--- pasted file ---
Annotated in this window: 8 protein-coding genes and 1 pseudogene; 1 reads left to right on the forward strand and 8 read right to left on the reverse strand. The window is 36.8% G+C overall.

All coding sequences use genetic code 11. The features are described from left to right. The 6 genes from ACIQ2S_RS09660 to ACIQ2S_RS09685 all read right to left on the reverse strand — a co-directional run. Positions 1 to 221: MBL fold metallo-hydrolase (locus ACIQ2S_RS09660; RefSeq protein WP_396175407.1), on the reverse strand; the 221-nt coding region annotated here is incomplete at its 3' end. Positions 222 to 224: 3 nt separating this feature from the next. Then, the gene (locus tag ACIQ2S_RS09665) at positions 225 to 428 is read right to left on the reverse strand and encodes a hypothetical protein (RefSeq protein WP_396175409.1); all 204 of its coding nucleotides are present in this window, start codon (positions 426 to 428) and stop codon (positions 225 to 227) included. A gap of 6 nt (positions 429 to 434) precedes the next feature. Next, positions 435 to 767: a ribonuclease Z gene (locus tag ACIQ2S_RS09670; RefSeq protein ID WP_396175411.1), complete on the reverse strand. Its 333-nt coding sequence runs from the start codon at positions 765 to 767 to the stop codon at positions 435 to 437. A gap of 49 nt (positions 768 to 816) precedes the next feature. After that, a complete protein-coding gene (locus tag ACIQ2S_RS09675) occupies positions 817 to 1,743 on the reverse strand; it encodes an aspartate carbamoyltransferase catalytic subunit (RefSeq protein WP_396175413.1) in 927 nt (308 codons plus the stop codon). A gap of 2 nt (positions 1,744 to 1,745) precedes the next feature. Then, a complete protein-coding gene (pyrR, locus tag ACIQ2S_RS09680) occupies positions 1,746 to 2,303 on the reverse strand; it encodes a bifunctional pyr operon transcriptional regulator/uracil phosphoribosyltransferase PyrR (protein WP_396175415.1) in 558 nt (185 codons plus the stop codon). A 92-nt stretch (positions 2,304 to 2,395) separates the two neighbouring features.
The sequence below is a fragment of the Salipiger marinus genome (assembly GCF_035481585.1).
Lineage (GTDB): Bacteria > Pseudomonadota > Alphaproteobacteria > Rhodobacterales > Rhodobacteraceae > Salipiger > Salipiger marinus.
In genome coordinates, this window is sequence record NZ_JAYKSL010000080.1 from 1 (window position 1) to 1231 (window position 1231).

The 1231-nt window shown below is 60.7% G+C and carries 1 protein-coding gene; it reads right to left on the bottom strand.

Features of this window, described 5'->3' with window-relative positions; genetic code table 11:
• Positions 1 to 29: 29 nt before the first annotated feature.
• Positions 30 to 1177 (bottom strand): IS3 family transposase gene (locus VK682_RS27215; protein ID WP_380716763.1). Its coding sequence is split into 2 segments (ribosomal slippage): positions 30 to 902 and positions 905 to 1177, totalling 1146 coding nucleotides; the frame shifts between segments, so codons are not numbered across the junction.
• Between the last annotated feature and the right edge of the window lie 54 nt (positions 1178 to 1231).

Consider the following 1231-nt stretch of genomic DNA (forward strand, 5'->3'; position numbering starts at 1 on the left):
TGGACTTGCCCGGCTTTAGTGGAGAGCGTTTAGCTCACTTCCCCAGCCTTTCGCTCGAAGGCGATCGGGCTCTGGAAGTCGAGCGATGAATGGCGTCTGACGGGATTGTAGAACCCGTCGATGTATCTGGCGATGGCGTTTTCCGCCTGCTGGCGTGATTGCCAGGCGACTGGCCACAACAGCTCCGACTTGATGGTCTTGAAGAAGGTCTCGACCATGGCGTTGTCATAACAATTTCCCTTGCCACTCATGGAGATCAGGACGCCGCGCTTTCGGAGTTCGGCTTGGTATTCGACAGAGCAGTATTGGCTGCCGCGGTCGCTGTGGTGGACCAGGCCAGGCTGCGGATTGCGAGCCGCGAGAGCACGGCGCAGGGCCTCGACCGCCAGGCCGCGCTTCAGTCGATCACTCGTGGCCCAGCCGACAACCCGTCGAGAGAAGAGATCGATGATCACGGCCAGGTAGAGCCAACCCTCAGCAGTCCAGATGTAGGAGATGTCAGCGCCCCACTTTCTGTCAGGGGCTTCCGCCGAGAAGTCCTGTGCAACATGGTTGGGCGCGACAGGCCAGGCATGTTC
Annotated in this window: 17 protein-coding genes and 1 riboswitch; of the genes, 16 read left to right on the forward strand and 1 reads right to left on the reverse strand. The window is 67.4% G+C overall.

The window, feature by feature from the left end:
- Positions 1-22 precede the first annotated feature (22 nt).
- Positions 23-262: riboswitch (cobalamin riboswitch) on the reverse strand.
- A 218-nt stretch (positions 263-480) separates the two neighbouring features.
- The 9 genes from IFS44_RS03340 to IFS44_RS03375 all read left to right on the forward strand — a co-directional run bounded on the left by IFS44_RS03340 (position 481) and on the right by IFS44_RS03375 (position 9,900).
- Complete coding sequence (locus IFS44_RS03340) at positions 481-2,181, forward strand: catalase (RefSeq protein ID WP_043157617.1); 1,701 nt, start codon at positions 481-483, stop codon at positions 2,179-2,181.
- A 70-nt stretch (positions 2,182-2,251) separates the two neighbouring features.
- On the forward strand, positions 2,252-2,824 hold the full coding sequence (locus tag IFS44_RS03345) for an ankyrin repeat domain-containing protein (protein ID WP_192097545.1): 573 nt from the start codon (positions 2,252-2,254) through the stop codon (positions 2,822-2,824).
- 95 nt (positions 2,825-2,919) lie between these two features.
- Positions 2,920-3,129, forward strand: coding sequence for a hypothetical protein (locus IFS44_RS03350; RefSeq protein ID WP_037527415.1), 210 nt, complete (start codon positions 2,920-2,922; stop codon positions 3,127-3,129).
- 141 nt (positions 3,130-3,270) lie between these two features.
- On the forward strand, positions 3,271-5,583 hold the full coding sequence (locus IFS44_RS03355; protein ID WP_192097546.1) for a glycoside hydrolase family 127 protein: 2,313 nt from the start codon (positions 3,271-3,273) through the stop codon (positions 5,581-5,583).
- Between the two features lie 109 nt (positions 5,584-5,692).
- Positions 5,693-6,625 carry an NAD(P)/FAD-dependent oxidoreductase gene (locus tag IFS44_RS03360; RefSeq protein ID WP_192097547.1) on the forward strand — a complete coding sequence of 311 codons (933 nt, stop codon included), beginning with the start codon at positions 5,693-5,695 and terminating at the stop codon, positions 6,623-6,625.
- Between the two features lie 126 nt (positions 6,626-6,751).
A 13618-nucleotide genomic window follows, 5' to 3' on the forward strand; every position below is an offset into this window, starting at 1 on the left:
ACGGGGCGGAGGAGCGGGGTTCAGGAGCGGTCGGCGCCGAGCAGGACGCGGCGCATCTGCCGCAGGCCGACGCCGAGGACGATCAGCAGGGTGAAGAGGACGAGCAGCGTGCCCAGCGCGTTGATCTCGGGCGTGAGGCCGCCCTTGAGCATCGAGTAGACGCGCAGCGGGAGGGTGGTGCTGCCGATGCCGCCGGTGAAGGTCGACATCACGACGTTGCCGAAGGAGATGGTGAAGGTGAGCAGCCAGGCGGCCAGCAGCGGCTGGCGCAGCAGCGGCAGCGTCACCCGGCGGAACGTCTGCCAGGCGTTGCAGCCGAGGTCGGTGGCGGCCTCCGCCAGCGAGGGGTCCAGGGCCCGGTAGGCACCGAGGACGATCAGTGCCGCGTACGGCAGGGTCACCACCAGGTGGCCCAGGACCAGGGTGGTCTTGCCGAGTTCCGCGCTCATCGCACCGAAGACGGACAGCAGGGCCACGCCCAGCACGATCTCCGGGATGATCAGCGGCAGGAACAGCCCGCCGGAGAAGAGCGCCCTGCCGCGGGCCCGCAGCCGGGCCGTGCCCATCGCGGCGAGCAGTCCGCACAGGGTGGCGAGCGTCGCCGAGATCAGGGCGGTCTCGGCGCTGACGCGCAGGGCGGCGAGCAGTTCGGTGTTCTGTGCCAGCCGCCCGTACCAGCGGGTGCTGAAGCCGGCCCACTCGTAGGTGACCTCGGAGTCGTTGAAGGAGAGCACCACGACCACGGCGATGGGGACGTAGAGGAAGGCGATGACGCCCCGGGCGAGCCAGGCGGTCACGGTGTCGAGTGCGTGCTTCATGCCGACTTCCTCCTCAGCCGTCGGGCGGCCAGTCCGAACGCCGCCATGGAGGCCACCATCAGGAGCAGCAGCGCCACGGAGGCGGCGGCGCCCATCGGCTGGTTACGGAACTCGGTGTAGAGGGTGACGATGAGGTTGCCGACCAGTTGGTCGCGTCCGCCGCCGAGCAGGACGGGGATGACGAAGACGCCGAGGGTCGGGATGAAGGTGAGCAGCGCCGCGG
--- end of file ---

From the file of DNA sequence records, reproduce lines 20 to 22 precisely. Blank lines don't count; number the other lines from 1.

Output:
- A 70-nt stretch (positions 2,182-2,251) separates the two neighbouring features.
- On the forward strand, positions 2,252-2,824 hold the full coding sequence (locus tag IFS44_RS03345) for an ankyrin repeat domain-containing protein (protein ID WP_192097545.1): 573 nt from the start codon (positions 2,252-2,254) through the stop codon (positions 2,822-2,824).
- 95 nt (positions 2,825-2,919) lie between these two features.